27. Results - Integration of aquaculture and agriculture: • Other expected benefits (more experiments needed to confirm & quantify):1. Slow release of organic wastes as fertilizer.2. Less chance of nitrates migrating to groundwater.3. Increase soil tilth (soil moisture capacity).

  28. Sustainable Shrimp Systems • Shrimp • Tilapia • Seaweed • Halophytes Puerto Peñasco, Mexico

  29. Use of inland saline waters for “marine” species and irrigation • “Low quality” groundwater, saline intrusion along seacoasts in Mexico, Peru and Ecuador • Much of this water is low grade geothermal. • Some has been used for conventional irrigation in the past. • Penaeid shrimp, redfish, oysters, seaweeds have been grown in-land.

  30. Low salinity inland shrimp culture • Florida, Harbor Branch Oceanographic • Mexico, Colima; Aquagranjas • Thailand, multiple sites • India, Andhra Pradesh • Texas: multiple farms and Texas A&M • Arizona: Gila Bend, Hyder, & Aztec Farms • University of Arizona

  31. Inland shrimp production • All types of systems can be integrated with irrigation. Intensive ponds Extensive ponds Intensive raceways

  32. Source groundwater • Low (1-2 ppt or 1000 -2000 ppm TDS). • Med (3-5 ppt or 3000 - 5000 ppm TDS) • Low can be used on conventional crops. • Medium salinity effluent constitutes a disposal problem. • Medium salinity effluent can be used for algae culture, seaweeds, halophyte crops.

  33. Shrimp in inland waters • Low salinity can be used on certain conventional crops with proper cultivation techniques. Sorghum Olives

  34. Research Project - Shrimp effluent on crops • Wood Brothers Farm in Gila Bend, AZ • 12 hectares of ponds, one greenhouse • Stocking Litopenaeus vannamei • 35 shrimp/m2 @ 0.4 g • Feed - Rangen • Aeration • Paddlewheels • Diffusers

  35. RESULTSGila Bend, Low salinity • Water exchange: 10-15% • Survival 70% • Harvest after 95 days, @ 21 g • Yield • 7,500 kg/ha • 12 ha of ponds • Effluent used on olives, sorghum, cotton

  36. RESULTSGila Bend, Low salinity • Preliminary data (summer 2000): • 0.07 mg/L NH3, 0.321 mg/L NO2, 21.2 mg/L NO3, 0.17 mg/L total P • Fertilizer value about 43 kg/ha N and 0.34 kg/ha P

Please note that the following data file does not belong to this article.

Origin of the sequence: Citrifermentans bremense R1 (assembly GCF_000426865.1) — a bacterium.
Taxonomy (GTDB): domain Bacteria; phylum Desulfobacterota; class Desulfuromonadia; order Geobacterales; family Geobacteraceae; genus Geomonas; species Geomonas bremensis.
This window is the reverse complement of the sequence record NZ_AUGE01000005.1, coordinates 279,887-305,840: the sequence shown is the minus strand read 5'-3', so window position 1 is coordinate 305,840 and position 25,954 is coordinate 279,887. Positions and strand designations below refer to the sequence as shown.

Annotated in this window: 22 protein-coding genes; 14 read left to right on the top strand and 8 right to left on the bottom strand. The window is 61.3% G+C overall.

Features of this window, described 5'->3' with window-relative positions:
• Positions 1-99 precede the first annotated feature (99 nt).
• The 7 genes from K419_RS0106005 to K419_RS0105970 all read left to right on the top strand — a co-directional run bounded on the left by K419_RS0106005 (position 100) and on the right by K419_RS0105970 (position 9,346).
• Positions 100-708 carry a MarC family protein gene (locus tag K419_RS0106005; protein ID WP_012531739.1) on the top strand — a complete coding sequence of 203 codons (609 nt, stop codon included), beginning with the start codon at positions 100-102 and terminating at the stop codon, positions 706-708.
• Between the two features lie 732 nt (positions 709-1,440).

37. RESULTSGila Bend, Low salinity • Algae bloom • more characteristic of freshwater • nutritional value for shrimp needs to be studied • Problems • Hemocytic enteritis • Gill fouling

  38. RESULTS Aztec Farm, Medium salinity • Stocking L. vannamei, L. stylirostris • 5 to 10 shrimp/m2 @ PL 20 • Feed - Rangen • Water exchange: limited • Aeration:none

  39. RESULTS 1999Aztec, Medium salinity • Survival L. vannamei, L. stylirostris • 10 to 30% • 3 grams per week at one point • Harvest after 120 days, @ 10 - 20 g • Yield - 20,000 kg • average = 1,000 kg/ha • 20 ha of ponds • 2000 results are reported to be better

  40. Conclusions • Shrimp can be produced in low salinity groundwater. • Commercial quantities can be produced. • Low salinity effluent waters can be used for conventional field crops. • Medium salinity effluent can be used for halophyte crops. • Sustainability will not be demonstrated until salt levels in soils are tested after several years of irrigation.

  41. Conclusions • Markets are prepared to pay a premium for fresh, locally grown shrimp. • Profitability will be determined if more crop cycles can be completed without significant losses due to disease or other environmental conditions.

  42. May be more sustainable than coastal sites Uses abundant resource Benefits rural areas May not be sustainable May import exotic species and diseases Shrimp in the desert:Pro’s and cons of integrated farms

  43. Shrimp in coastal locations - Sustainable Systems • Effluents can be used for halophytes, seaweeds or reconstructed mangroves. • Halophytes have agronomic potential • Seaweeds are effective biofilters absorbing nutrients. • Mangroves are needed for restoration and many farms are required to provide mitigation.

  44. Shrimp and irrigation of Halophytes • Many families of plants have halophytic representatives. • Grasses, bushes, trees • Many are from arid regions • Native species are usually available • Can be used for forage, biomass, habitat, landscaping, and dust control

  45. Shrimp and halophytes

  46. Reduces negative environmental impacts New agronomic crops in areas with great need uses native plants restoration of mangroves Often disturbs natural environment May cause salinization of soil & groundwater Economics not proven Irrigation of halophyte crops with shrimp farm effluents: Pro’s & cons

  47. Shrimp and Seaweeds • Gracilaria and shrimp production in Hawaii

  48. Sustainable Aquaculture - Arizona Aquaculture Website • Extension Information • Links to other projects

  49. Additional References & Websites • Samocha, Lawrence & Pooser 1998. Growth of P. vannamei in low salinity. Israeli J. Aquaculture 50:55-59. • Forsberg et al. 1996 &1997. Red drum in saline groundwater. • Hopkins et al 1993. Shrimp pond nutrients.J. of WAS 24:304-320. • http://ag.arizona.edu/azaqua http://www.desertsweetshrimp.com http://www.shrimp.ga.com http://www.sciam.com/1998/0898issue

  50. Sustainable Aquaculture Predictions • Many irrigation systems will encourage multiple use. • Cages in reservoirs will be restricted to developing countries. • Shrimp farming with in-land low salinity will grow. • Shrimp in coastal areas will switch to integration with irrigated halophytes or seaweed/mangrove systems.